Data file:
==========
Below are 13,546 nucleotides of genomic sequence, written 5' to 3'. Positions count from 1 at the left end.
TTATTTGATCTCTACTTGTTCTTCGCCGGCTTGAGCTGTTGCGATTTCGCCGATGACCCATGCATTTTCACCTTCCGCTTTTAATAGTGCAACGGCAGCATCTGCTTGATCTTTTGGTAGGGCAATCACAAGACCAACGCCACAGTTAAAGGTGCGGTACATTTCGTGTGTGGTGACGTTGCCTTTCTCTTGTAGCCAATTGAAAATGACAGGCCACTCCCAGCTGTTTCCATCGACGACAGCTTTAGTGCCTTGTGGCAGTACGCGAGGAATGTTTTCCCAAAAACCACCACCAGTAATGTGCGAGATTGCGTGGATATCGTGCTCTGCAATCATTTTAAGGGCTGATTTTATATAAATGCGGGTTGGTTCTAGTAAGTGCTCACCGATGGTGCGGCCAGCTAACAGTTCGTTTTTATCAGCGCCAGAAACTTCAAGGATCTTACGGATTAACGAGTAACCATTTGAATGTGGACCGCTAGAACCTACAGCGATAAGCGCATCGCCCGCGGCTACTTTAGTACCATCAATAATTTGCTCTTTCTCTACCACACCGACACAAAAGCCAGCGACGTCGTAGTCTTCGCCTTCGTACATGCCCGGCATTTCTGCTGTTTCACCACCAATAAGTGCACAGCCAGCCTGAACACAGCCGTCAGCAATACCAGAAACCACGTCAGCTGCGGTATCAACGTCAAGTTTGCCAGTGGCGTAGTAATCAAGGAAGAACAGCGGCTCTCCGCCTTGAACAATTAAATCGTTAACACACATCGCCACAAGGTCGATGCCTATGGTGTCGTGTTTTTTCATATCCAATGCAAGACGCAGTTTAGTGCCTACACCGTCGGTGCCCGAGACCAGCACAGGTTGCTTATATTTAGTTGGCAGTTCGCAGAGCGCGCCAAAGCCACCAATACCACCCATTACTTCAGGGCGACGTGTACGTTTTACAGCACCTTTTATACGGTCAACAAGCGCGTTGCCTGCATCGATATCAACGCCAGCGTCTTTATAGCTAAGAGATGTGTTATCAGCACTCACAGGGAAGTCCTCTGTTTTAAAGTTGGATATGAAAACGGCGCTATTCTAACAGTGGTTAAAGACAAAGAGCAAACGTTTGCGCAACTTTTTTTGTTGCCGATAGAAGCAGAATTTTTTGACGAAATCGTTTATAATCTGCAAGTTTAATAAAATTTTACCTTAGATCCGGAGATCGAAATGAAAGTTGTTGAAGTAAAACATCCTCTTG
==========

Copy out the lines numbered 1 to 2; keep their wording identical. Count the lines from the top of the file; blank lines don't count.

Below are 13,546 nucleotides of genomic sequence, written 5' to 3'. Positions count from 1 at the left end.
TTATTTGATCTCTACTTGTTCTTCGCCGGCTTGAGCTGTTGCGATTTCGCCGATGACCCATGCATTTTCACCTTCCGCTTTTAATAGTGCAACGGCAGCATCTGCTTGATCTTTTGGTAGGGCAATCACAAGACCAACGCCACAGTTAAAGGTGCGGTACATTTCGTGTGTGGTGACGTTGCCTTTCTCTTGTAGCCAATTGAAAATGACAGGCCACTCCCAGCTGTTTCCATCGACGACAGCTTTAGTGCCTTGTGGCAGTACGCGAGGAATGTTTTCCCAAAAACCACCACCAGTAATGTGCGAGATTGCGTGGATATCGTGCTCTGCAATCATTTTAAGGGCTGATTTTATATAAATGCGGGTTGGTTCTAGTAAGTGCTCACCGATGGTGCGGCCAGCTAACAGTTCGTTTTTATCAGCGCCAGAAACTTCAAGGATCTTACGGATTAACGAGTAACCATTTGAATGTGGACCGCTAGAACCTACAGCGATAAGCGCATCGCCCGCGGCTACTTTAGTACCATCAATAATTTGCTCTTTCTCTACCACACCGACACAAAAGCCAGCGACGTCGTAGTCTTCGCCTTCGTACATGCCCGGCATTTCTGCTGTTTCACCACCAATAAGTGCACAGCCAGCCTGAACACAGCCGTCAGCAATACCAGAAACCACGTCAGCTGCGGTATCAACGTCAAGTTTGCCAGTGGCGTAGTAATCAAGGAAGAACAGCGGCTCTCCGCCTTGAACAATTAAATCGTTAACACACATCGCCACAAGGTCGATGCCTATGGTGTCGTGTTTTTTCATATCCAATGCAAGACGCAGTTTAGTGCCTACACCGTCGGTGCCCGAGACCAGCACAGGTTGCTTATATTTAGTTGGCAGTTCGCAGAGCGCGCCAAAGCCACCAATACCACCCATTACTTCAGGGCGACGTGTACGTTTTACAGCACCTTTTATACGGTCAACAAGCGCGTTGCCTGCATCGATATCAACGCCAGCGTCTTTATAGCTAAGAGATGTGTTATCAGCACTCACAGGGAAGTCCTCTGTTTTAAAGTTGGATATGAAAACGGCGCTATTCTAACAGTGGTTAAAGACAAAGAGCAAACGTTTGCGCAACTTTTTTTGTTGCCGATAGAAGCAGAATTTTTTGACGAAATCGTTTATAATCTGCAAGTTTAATAAAATTTTACCTTAGATCCGGAGATCGAAATGAAAGTTGTTGAAGTAAAACATCCTCTTG